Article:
The security company Dragos describes an interesting case in which an industrial controller is compromised that should not actually be connected to the Internet. An alleged password cracker plays the central role in the story. But some important questions remain unanswered.
A fictional story…
The engineer responsible for the system needs to update the programmable logic device (PLC) of an industrial control system. But the password required for this has disappeared with its predecessor, which is no longer accessible. So he grasps at straws: his search of the internet turns up a password cracker for the AutomationDirect DirectLogic PLC in question.
And the amazing thing about it: After the engineer has installed it on the workstation responsible for the control and has it talked to the PLC via the serial connection, it actually presents the missing password. But the joy does not last long: because the password cracker secretly infects the workstation with the malicious code of the Sality botnet in the background.
… reveals real problems
Drago’s analysis of the alleged DirectLogic password cracker revealed some interesting things. The cracker not only contained additional malware as a souvenir – it was also not a cracker in the traditional sense. Instead, he exploited a vulnerability in the DirectLogic PLC that gave him the password for free. And according to Dragos, not only via the serial cable, but potentially also via its Ethernet connection.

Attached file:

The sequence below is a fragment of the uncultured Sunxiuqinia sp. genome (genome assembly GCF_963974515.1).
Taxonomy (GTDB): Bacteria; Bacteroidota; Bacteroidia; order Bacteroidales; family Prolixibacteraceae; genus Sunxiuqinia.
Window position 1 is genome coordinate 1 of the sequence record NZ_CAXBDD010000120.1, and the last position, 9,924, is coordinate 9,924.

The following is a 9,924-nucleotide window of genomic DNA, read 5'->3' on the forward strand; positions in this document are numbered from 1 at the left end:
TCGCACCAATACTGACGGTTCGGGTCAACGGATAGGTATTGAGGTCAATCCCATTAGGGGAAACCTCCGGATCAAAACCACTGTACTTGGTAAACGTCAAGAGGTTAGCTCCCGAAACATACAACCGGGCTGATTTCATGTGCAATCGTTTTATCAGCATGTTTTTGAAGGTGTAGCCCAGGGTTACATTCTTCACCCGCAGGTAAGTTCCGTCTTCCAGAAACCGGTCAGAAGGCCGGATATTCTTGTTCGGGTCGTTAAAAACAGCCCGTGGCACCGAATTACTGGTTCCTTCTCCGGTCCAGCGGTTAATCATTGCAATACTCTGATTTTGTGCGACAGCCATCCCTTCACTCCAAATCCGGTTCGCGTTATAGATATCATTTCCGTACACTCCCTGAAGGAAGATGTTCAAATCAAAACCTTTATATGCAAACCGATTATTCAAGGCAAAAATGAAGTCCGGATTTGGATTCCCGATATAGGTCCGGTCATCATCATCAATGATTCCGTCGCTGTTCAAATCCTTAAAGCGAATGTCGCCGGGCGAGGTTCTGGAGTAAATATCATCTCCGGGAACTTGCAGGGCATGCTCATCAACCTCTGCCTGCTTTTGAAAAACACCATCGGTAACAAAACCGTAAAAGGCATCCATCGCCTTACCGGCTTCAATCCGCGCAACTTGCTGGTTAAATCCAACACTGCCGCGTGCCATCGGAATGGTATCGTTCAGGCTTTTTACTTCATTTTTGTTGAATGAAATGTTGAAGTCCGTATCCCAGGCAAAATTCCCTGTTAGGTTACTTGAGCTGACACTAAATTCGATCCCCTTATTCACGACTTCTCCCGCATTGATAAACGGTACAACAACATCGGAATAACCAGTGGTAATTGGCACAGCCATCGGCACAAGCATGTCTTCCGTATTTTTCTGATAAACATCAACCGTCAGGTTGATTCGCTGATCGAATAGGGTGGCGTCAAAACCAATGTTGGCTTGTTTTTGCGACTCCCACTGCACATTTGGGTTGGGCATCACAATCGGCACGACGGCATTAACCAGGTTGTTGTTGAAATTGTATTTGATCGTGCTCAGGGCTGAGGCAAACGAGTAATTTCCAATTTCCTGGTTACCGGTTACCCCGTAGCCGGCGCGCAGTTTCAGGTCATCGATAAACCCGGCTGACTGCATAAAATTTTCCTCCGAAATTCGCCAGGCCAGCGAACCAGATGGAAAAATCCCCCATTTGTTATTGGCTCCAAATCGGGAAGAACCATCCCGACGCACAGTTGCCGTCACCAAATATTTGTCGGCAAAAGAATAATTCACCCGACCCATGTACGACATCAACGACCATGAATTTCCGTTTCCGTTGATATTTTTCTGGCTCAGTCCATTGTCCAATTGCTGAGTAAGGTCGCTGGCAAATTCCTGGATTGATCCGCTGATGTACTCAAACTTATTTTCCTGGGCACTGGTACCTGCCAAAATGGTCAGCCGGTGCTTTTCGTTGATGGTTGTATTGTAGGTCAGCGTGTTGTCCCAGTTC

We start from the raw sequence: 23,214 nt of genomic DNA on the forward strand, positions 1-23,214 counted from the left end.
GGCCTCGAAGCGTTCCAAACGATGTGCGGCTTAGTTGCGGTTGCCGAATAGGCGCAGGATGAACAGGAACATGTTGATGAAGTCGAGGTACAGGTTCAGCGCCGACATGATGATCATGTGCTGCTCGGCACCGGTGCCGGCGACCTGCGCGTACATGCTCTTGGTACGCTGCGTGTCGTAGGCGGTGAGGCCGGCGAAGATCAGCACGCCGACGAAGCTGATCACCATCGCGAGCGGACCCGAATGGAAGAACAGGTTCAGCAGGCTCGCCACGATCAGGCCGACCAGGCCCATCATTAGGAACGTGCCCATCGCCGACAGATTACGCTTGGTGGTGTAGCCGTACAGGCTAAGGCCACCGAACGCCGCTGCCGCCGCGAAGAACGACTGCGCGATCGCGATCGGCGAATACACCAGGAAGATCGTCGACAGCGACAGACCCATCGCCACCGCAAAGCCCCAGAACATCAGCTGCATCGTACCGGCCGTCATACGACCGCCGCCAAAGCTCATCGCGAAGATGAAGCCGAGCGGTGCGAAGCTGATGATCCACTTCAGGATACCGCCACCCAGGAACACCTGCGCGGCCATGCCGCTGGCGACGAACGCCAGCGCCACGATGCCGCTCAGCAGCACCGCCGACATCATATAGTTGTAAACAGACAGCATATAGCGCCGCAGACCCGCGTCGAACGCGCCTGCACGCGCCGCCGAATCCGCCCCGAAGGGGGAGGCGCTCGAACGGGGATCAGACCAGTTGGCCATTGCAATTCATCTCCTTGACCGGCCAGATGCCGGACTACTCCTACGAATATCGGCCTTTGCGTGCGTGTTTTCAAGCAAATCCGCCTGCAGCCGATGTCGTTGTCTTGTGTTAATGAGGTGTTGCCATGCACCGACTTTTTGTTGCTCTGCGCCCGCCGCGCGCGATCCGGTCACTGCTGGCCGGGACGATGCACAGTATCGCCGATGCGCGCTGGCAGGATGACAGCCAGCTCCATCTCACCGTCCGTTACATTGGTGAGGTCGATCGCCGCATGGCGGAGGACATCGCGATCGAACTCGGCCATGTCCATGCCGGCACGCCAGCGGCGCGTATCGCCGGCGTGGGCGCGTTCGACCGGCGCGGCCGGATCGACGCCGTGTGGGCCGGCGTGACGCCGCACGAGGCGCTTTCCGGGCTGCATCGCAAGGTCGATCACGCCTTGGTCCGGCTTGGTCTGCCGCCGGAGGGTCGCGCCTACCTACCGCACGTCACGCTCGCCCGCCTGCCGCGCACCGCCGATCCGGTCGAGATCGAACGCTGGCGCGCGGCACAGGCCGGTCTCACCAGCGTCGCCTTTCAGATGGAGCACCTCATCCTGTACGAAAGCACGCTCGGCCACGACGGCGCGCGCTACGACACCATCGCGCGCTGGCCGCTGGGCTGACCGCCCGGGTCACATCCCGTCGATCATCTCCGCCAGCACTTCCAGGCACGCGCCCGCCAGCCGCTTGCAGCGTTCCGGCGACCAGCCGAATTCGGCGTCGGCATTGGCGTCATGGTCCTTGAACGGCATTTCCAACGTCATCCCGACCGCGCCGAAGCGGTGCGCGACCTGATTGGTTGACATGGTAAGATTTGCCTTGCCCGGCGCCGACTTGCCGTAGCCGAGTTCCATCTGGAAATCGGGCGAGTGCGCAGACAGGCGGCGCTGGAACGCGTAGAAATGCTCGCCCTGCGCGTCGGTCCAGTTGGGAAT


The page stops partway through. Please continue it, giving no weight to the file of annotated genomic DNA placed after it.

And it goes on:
A quick Google search reveals an entire ecosystem of password crackers for industrial controls of all stripes, including PLCs and Human/Machine Interfaces (HMIs) from Siemens to LG, Panasonic and Mitsubishi. Specifically, Dragos only examined the cracker for the DirectLogic PLCs; but with many others they also found signs of malware with the first tests. It is therefore safe to assume that the majority of crackers are Trojan horses whose real purpose is to inject malware.
The malware injected with the DirectLogic cracker belongs to the Sality botnet. Their specialty is stealing cryptocurrency. To do this, she constantly monitors the clipboard. If she discovers the address of a crypto wallet there, she exchanges it for one of the criminals. In the hope, of course, that the user does not notice the manipulation, then uses the wallet as the target of a transaction and thus transfers the coins to you.
Unfortunately, Dragos leaves some questions unanswered. The security specialists do not reveal how much of the fictitious story with the infection actually happened. Installing cracking software on a workstation should be a common sense ban.
After all, the situation with the lost password and the grasping at straw is plausible enough that there could be more than a grain of truth in it. But the actually exciting question is another one anyway: Where did the fraudsters get the information about the real password backdoor of the DirectLogic PLCs from AutomationDirect, which according to ICS-CERT is also used in the area of critical infrastructure?
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